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The High Cost of Driver Turnover

Andy wanted to spend more on driver retention, but first he had to justify the extra spending to his uncle, so he decided to do a study on the high cost of driver turnover.  He had made a lot of progress, but things had stalled.  He wanted to invest in better fleet manager training, a new dispatch software to coordinate open loads with available drivers and a bonus plan for drivers who stayed with the company for more than six months.

By his very nature, Andy’s uncle, who was running the show, was cheap.  He was also set in his ways.  But Andy was young and idealistic.  He wanted to shake things up, to be different; to stick out from the crowd.  In fact, Andy imagined a day when the company’s uniqueness was what let them smoke the competition.

Calculating The Cost of Driver Turnover

Andy had learned by working with AvatarFleet that the average replacement cost per truck driver is approximately $12,000 and, according to some estimates from the Bureau of Labor Statistics, can be as much as $20,000. Through his initial efforts, he had stabilized the fleet at 335 drivers, but turnover, on an annualized basis, was still running at 75 percent.  That meant he had to replace 250 drivers per year just to stay the same size.  If AvatarFleet was right about the $12,000, his company burned through $3 million a year!

Andy’s uncle challenged his math.  He said it couldn’t be more than a few thousand dollars each.  But Andy was fiercely competitive.  He hated to be wrong.  He was also extremely analytical, so he dug into the details. He started to do research on his own time, just to prove his point.  He got his hands on every study, article, and white paper he could find.  He learned that there are many different expenses related to turnover, including separation costs, replacement costs, training costs and, of course, time.

3 Types of Costs Associated with Turnover

Separation costs:

  • Exit interviews
  • Administrative functions
  • Separation pay
  • Legal fees
  • Increased unemployment compensation.

Replacement costs:

  • Recruiters (Andy had a staff of four)
  • Advertising
  • Job Fairs
  • Digital advertising (This alone cost $20,000 per month)
  • Telephone interviews
  • Pre-employment testing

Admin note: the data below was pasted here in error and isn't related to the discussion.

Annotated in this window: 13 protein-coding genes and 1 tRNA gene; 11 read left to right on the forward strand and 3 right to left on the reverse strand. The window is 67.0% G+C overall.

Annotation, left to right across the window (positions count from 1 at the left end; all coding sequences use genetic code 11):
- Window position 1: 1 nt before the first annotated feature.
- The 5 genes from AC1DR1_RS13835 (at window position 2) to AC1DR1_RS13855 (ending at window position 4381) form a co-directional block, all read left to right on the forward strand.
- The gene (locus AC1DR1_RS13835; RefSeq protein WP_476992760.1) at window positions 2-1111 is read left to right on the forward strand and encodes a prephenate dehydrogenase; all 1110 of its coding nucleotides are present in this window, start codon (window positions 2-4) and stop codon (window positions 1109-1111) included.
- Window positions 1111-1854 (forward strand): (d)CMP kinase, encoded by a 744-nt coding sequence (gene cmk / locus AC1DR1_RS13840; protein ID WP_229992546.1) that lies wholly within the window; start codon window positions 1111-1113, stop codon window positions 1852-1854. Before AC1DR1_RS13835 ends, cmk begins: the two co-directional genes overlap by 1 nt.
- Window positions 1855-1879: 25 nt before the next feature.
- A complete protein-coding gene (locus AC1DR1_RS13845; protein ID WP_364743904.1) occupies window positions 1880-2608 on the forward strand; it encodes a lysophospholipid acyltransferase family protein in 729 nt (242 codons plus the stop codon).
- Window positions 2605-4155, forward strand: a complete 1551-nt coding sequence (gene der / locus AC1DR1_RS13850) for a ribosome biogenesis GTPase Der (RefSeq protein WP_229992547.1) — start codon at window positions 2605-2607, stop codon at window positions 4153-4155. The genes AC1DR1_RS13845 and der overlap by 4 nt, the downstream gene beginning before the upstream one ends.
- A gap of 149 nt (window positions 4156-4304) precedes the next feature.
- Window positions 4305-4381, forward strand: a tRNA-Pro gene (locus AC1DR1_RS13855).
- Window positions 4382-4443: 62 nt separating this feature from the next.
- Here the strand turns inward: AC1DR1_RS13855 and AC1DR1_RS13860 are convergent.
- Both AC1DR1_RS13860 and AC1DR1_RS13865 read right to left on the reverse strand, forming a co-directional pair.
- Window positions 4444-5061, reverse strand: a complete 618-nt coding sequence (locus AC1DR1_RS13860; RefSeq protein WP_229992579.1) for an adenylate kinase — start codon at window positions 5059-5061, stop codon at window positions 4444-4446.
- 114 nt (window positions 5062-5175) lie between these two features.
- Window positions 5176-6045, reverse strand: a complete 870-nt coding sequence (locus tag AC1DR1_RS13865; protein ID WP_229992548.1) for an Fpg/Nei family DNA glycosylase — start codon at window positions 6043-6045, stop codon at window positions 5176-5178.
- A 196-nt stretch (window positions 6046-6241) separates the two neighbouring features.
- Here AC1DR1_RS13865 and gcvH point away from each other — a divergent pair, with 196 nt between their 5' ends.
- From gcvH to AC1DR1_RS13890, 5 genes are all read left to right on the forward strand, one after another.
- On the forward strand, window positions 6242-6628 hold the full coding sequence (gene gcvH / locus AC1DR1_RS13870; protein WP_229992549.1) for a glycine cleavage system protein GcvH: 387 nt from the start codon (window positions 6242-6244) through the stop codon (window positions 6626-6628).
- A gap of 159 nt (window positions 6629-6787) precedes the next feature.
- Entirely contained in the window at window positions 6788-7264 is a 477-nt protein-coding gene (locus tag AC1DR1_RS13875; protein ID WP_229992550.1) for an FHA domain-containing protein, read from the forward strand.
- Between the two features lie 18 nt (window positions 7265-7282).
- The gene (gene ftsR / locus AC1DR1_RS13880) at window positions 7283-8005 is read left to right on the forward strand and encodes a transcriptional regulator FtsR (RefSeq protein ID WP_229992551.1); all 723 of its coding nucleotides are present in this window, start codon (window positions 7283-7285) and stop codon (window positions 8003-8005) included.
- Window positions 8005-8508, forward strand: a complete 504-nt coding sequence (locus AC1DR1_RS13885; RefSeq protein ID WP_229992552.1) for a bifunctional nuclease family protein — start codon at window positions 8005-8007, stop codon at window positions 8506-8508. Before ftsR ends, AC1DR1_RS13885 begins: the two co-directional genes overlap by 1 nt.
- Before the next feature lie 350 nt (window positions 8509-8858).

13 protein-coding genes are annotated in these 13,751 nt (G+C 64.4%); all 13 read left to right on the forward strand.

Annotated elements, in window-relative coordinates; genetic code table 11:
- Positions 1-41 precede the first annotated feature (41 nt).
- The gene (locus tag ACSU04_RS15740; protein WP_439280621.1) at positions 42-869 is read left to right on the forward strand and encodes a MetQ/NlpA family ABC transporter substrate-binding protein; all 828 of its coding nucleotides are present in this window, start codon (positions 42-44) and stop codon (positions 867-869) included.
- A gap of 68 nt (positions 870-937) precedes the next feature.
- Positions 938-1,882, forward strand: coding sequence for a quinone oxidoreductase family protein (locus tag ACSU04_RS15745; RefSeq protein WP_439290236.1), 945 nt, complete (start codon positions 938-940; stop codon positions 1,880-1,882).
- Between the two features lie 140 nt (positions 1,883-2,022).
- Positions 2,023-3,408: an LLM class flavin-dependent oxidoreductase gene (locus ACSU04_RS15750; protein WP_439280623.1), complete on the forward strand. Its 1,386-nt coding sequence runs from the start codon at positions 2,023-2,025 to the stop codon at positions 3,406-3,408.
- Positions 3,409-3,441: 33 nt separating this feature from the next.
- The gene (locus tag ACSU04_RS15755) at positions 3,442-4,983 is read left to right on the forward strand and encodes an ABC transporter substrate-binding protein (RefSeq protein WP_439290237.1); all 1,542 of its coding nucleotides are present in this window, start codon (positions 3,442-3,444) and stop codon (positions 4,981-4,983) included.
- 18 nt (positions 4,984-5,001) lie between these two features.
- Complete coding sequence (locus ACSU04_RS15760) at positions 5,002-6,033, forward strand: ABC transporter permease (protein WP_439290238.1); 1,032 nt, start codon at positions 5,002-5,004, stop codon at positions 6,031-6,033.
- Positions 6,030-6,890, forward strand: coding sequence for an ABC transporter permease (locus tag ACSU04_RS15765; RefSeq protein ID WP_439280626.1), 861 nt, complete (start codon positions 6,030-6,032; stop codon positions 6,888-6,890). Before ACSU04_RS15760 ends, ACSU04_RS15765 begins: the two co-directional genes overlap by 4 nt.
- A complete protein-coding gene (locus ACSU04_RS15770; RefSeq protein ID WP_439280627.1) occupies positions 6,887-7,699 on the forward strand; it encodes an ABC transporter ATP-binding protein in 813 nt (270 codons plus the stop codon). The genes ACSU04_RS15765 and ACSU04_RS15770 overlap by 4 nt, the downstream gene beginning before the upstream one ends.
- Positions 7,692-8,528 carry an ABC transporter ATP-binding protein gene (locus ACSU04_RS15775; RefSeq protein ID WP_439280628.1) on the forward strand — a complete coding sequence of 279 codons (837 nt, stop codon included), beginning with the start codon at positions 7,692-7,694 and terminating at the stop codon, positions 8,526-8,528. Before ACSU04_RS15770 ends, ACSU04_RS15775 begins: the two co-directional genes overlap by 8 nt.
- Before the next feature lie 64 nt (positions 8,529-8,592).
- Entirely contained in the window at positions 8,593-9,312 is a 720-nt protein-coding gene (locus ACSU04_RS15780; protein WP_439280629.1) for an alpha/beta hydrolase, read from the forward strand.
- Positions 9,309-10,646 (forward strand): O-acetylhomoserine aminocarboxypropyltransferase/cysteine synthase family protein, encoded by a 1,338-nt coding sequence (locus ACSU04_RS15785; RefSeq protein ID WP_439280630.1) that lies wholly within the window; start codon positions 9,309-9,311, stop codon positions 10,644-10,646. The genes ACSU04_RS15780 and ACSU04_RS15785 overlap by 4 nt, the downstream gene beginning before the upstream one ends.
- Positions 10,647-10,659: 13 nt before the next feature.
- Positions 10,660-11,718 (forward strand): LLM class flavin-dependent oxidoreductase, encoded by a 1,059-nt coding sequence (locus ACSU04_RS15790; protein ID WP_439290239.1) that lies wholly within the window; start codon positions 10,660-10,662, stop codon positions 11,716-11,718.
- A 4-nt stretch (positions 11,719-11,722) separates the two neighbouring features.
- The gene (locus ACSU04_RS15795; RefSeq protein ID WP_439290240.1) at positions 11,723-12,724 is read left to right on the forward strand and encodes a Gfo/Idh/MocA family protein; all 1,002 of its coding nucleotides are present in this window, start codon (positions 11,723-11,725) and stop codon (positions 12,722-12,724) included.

• In-personal interviews
  • Travel, hotels, and meals
  • Pre-employment administrative expenses
  • Medical exams
  • Drug tests
  • Road tests

Training costs:

  • Classroom facilities and equipment
  • Course materials and other media
  • Facilitators, instructors, and mentors
  • Defensive driving certification
  • Two weeks of one-on-one behind the wheel instruction (paying two drivers to haul one load)

Through further research, he identified some hidden and not-so-hidden costs:

  • The effect on morale
  • Higher injury and accident rates among new hires
  • Custom service failures
  • Late arrivals due to lost drivers
  • Incomplete paperwork and additional administration costs to correct

Then, Andy found the big elephant in the room:

  • 22 empty leased trucks against the fence at $2,250 per month ($49,500)
  • Lost opportunity costs because his dispatchers had to continuously say no to willing shippers who had freight

What To Do About It

Andy gathered his facts, created a compelling presentation and invited his uncle and the other active family members to a short presentation.  As he began his “pitch”, he asked them to think outside of the box.  He challenged them to consider other types of business and reject the notion that high truck driver turnover is just a fact of life, but rather to confront the issue with creative solutions rather than standing pat.

If you’re done accepting high driver turnover is a fact of life, download our E-Book: 75 Strategies to Help Increase Driver Retention.

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